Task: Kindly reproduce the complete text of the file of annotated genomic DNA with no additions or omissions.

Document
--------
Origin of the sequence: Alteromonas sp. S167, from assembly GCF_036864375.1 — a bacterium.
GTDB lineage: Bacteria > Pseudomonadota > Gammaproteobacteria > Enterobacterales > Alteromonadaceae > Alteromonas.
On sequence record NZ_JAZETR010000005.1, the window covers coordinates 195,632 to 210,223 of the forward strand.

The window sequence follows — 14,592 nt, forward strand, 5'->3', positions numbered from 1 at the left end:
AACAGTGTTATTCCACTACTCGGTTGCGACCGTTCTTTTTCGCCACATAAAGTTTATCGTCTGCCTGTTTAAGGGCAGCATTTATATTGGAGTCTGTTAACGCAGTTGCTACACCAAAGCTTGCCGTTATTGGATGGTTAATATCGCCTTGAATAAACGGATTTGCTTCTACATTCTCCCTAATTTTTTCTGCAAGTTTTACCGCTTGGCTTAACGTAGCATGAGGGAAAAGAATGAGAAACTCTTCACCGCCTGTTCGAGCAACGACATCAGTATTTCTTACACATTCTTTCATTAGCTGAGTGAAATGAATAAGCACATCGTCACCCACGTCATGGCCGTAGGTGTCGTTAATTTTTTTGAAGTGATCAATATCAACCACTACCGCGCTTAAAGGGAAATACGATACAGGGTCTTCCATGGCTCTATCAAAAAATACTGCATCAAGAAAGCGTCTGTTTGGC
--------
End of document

Origin of the sequence: Alteromonas sp. S167, from assembly GCF_036864375.1 — a bacterium.
GTDB lineage: Bacteria > Pseudomonadota > Gammaproteobacteria > Enterobacterales > Alteromonadaceae > Alteromonas.
On sequence record NZ_JAZETR010000005.1, the window covers coordinates 195,632 to 210,223 of the forward strand.

The window sequence follows — 14,592 nt, forward strand, 5'->3', positions numbered from 1 at the left end:
AACAGTGTTATTCCACTACTCGGTTGCGACCGTTCTTTTTCGCCACATAAAGTTTATCGTCTGCCTGTTTAAGGGCAGCATTTATATTGGAGTCTGTTAACGCAGTTGCTACACCAAAGCTTGCCGTTATTGGATGGTTAATATCGCCTTGAATAAACGGATTTGCTTCTACATTCTCCCTAATTTTTTCTGCAAGTTTTACCGCTTGGCTTAACGTAGCATGAGGGAAAAGAATGAGAAACTCTTCACCGCCTGTTCGAGCAACGACATCAGTATTTCTTACACATTCTTTCATTAGCTGAGTGAAATGAATAAGCACATCGTCACCCACGTCATGGCCGTAGGTGTCGTTAATTTTTTTGAAGTGATCAATATCAACCACTACCGCGCTTAAAGGGAAATACGATACAGGGTCTTCCATGGCTCTATCAAAAAATACTGCATCAAGAAAGCGTCTGTTTGGC